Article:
It might be a troll…and a deliberate lie

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If you’re an experienced cichlidophile, no need to read further. This post won’t help you much because you probably already know this. If you’re new to fish keeping and cichlids, keep reading.

Online resources for fish keeping are plentiful. The beauty of them is that they’re easy to access and free. The ugly part is that they’re rife with bad information put there by bad people. Sure, people make mistakes and sometimes put up information that they honestly believe is correct but isn’t. That’s not the people this post is about. No, this post is about those who purposely put up incorrect information for no reason other than to be an irritant or cause other people problems. In the social media world, they’re called trolls and they come in many flavors.

If you regularly tune in to Facebook (FB) and have joined cichlid groups, you’ve encountered them and may not know it. They’re there and they’re more than happy to wreck your fish keeping experience. In fact, the optimal word here is “experience”. They’ll tell you they’ve done this or that and it worked, when in reality they probably don’t keep fish and never have. If you’ve ever heard the saying “if it sounds too good to be true, it probably is,” believe it. It usually applies to the fish keeping world.

As I posted before, I’m a member of numerous FB cichlid groups because it helps me stay current on what fellow cichlidophiles are doing along with what’s going on in the hobby. If you’re on FB, I encourage you to join some of these groups. For the most part, they’re quite helpful and informative. But beware. The novices who think they’re experts are there and so are the trolls.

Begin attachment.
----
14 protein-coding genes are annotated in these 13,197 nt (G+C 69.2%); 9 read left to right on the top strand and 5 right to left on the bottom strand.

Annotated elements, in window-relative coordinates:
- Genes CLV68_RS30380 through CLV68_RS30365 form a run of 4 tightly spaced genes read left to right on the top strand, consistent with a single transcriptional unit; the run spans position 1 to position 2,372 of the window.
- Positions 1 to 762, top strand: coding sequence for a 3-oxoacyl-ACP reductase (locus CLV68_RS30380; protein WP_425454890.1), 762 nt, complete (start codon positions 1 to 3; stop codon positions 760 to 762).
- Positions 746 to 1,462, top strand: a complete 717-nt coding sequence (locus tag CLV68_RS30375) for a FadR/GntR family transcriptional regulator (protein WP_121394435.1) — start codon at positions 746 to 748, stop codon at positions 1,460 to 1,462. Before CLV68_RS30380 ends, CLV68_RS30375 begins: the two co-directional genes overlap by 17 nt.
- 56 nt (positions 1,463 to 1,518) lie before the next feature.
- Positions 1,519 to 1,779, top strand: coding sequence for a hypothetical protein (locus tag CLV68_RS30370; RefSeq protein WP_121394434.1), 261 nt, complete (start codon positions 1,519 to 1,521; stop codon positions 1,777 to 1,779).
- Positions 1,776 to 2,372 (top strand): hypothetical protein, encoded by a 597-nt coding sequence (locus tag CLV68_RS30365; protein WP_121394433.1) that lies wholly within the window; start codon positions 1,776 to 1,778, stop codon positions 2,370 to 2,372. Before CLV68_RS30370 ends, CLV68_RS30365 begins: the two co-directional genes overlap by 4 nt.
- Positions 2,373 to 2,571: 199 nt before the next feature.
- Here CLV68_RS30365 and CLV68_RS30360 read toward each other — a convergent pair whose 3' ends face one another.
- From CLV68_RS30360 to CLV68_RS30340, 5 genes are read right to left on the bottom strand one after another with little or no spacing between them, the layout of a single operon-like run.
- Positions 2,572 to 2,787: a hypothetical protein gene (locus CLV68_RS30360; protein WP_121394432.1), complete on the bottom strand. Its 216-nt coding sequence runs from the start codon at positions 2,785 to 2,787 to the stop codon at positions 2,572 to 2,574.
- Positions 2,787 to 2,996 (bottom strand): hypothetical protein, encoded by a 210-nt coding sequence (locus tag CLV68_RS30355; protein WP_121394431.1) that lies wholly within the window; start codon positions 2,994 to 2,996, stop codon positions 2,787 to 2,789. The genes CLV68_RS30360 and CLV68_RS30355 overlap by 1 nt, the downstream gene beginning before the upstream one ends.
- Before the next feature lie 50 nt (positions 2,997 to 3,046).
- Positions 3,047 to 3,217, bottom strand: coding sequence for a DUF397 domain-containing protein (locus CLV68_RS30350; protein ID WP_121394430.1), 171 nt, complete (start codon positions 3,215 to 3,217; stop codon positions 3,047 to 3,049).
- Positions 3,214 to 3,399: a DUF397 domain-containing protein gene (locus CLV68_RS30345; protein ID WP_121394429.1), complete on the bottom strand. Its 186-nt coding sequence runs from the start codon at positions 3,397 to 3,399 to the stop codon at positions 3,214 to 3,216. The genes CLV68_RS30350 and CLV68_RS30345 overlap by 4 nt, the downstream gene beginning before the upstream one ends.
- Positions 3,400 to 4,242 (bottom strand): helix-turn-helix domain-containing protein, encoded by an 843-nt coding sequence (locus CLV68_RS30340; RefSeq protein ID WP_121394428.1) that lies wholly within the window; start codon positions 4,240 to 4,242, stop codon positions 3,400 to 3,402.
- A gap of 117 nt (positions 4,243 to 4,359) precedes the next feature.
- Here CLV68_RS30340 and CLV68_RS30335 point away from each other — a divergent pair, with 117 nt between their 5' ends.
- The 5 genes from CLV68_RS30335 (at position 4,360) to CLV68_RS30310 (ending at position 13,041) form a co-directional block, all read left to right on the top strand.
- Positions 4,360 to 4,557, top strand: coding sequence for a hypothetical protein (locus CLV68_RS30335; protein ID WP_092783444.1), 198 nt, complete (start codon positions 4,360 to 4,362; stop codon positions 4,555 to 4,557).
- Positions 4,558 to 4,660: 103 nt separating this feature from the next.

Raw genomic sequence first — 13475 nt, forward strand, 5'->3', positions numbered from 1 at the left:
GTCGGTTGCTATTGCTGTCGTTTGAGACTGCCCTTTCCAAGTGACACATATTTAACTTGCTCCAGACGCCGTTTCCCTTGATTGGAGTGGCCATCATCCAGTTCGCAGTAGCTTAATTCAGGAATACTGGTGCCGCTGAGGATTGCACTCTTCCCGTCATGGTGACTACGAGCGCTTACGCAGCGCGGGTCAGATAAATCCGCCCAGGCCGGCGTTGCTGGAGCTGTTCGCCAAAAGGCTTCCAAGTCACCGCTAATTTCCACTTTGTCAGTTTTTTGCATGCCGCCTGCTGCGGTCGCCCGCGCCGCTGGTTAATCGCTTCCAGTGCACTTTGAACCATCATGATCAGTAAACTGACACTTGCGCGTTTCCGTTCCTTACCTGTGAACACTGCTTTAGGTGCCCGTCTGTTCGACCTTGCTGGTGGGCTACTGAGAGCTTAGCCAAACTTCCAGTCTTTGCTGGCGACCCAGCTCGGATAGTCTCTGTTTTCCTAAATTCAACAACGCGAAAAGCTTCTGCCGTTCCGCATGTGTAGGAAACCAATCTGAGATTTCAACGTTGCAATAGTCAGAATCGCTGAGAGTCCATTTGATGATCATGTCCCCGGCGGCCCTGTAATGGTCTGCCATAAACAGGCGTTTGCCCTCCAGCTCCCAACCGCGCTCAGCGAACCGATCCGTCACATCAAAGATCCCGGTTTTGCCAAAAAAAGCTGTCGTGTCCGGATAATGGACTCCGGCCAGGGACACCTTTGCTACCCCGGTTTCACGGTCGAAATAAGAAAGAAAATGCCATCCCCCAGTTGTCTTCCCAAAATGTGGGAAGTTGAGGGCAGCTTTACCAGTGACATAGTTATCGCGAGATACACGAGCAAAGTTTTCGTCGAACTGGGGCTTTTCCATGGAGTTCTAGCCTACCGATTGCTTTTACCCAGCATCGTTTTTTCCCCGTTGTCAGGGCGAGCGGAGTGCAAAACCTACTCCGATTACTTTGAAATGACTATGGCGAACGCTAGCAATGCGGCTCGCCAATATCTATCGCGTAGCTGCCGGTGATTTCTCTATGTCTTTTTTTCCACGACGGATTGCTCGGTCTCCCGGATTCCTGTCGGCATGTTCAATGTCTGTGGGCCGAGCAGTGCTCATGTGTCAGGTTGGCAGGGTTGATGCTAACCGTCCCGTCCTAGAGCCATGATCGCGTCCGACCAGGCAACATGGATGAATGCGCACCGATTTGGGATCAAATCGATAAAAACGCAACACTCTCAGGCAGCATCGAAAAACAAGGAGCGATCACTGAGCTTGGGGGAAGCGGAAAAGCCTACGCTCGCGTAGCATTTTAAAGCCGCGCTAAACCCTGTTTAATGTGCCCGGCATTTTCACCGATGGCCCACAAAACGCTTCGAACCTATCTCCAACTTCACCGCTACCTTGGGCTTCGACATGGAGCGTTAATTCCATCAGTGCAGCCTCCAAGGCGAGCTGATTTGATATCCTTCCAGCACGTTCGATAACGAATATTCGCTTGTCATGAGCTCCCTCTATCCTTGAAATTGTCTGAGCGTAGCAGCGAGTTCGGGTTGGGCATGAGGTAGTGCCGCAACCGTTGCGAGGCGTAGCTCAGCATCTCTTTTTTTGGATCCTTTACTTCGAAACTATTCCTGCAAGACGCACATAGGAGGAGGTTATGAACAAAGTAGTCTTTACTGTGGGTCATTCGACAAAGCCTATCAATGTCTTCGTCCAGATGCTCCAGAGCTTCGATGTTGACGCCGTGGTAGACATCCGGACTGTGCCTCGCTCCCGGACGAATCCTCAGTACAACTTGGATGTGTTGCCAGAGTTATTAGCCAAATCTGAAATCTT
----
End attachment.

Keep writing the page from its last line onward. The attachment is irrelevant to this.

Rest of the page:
If you join some of these groups and follow them regularly, you’ll pretty quickly determine who you can trust. Most group admins do an admirable job of policing their groups, but the admins aren’t online or even watching their groups 24 hours a day, every day of the week. Often times the bad advice will fester before someone in the know spots it and takes care of it.

At the end of the day, a hefty dose of skepticism is your best defense against bad advice, until you learn who you can truly trust. In fact, your best bet is to rely on consensus before using any advice, either getting the same information from numerous members of the group or corroborating the information with outside resources.

Trolls are there and they’re happy to assist you. Don’t let them.

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